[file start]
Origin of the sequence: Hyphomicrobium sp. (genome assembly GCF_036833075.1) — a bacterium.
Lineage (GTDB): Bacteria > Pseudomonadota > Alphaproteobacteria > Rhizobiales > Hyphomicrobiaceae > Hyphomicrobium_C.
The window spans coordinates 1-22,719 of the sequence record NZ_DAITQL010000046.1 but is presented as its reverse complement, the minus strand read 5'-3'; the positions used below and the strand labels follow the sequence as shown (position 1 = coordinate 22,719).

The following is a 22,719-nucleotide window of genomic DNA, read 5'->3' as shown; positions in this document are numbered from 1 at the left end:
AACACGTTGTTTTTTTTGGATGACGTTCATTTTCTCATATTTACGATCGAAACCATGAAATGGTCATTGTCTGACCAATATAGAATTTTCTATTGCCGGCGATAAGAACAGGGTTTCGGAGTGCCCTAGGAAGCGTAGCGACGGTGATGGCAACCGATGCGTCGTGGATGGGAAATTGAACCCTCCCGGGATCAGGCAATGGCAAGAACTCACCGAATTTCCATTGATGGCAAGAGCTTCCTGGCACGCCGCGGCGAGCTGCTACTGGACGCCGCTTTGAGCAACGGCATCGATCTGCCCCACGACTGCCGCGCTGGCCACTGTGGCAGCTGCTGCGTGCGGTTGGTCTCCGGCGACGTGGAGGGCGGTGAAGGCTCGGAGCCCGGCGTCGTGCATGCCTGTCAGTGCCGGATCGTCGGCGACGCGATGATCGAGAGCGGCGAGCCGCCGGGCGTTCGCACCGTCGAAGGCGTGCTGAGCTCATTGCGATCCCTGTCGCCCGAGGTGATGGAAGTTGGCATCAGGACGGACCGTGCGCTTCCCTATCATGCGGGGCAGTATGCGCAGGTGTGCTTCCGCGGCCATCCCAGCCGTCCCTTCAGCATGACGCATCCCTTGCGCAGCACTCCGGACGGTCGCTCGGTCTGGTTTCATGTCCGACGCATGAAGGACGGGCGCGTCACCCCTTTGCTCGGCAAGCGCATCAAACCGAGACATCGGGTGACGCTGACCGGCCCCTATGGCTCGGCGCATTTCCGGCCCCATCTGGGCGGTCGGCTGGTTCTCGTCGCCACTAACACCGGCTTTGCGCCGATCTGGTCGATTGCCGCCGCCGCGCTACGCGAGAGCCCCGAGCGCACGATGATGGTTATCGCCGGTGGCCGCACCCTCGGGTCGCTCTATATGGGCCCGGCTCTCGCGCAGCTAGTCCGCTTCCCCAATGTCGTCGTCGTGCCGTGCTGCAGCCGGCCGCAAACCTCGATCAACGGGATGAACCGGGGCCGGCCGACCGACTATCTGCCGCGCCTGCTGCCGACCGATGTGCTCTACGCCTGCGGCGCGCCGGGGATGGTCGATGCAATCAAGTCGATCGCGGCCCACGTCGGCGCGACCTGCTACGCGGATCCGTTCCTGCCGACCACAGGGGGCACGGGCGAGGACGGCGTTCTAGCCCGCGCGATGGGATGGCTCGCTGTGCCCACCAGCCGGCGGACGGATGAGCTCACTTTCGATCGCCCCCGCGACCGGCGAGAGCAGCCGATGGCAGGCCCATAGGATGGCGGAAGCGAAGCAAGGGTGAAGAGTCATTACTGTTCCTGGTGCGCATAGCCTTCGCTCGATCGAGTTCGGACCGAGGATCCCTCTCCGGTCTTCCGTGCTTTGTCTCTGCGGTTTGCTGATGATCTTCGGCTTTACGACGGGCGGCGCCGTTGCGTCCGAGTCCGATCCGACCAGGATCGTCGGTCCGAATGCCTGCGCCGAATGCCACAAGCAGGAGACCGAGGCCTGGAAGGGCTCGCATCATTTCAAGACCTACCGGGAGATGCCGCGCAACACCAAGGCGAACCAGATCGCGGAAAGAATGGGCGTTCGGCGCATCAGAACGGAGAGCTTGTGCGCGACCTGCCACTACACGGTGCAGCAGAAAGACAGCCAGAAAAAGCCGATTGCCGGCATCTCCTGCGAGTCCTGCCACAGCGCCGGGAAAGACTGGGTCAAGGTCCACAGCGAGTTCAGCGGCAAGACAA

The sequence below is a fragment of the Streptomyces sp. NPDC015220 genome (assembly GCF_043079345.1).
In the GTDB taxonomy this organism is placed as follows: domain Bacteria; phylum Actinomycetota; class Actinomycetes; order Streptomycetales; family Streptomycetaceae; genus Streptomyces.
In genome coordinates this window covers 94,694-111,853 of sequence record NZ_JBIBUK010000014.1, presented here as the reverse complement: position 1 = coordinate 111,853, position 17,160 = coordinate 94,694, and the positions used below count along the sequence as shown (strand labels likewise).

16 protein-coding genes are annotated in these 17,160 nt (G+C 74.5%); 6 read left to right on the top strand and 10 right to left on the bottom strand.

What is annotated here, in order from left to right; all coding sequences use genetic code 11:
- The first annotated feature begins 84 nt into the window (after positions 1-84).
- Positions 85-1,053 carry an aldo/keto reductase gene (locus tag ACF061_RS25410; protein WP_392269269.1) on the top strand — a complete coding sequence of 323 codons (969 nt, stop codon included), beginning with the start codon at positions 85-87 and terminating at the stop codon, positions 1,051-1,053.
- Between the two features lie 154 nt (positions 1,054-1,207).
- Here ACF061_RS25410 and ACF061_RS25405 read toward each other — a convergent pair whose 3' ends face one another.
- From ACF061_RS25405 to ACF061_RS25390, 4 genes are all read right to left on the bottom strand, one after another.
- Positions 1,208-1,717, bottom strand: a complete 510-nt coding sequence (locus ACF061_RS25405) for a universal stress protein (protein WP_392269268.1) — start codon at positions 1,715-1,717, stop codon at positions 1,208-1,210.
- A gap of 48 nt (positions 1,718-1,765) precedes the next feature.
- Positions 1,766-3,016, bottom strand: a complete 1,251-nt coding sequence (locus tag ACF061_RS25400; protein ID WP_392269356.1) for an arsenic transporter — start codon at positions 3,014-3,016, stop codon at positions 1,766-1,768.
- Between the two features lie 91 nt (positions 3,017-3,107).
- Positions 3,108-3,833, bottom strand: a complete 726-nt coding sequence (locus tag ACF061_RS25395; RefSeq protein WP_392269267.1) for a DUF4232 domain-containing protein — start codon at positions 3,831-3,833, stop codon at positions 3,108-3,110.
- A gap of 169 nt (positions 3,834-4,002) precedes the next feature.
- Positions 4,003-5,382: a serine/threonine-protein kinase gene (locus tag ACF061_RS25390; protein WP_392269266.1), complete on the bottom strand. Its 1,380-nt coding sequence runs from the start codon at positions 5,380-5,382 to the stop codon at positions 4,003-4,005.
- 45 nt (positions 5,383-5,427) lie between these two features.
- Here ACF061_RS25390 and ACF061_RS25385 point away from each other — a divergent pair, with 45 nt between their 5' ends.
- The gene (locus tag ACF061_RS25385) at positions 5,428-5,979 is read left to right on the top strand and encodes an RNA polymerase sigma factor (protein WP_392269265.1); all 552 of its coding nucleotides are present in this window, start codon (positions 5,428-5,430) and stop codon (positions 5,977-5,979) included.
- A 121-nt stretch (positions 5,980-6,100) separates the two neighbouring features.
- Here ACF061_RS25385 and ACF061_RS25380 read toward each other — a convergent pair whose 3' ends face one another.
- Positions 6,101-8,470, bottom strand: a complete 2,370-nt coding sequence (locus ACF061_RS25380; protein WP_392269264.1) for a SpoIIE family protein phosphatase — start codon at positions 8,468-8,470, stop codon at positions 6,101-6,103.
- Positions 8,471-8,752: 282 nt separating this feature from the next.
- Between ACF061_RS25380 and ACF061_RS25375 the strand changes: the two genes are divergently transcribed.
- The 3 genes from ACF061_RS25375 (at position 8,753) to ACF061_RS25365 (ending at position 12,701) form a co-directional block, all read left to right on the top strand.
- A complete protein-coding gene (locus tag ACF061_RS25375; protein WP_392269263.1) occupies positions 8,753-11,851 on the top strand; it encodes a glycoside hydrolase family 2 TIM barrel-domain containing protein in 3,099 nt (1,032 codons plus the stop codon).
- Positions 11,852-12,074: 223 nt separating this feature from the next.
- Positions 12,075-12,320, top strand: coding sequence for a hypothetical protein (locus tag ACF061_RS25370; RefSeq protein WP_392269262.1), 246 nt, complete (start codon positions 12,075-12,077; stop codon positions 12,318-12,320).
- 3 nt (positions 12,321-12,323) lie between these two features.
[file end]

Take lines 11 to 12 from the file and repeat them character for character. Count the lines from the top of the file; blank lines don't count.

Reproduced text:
- The first annotated feature begins 84 nt into the window (after positions 1-84).
- Positions 85-1,053 carry an aldo/keto reductase gene (locus tag ACF061_RS25410; protein WP_392269269.1) on the top strand — a complete coding sequence of 323 codons (969 nt, stop codon included), beginning with the start codon at positions 85-87 and terminating at the stop codon, positions 1,051-1,053.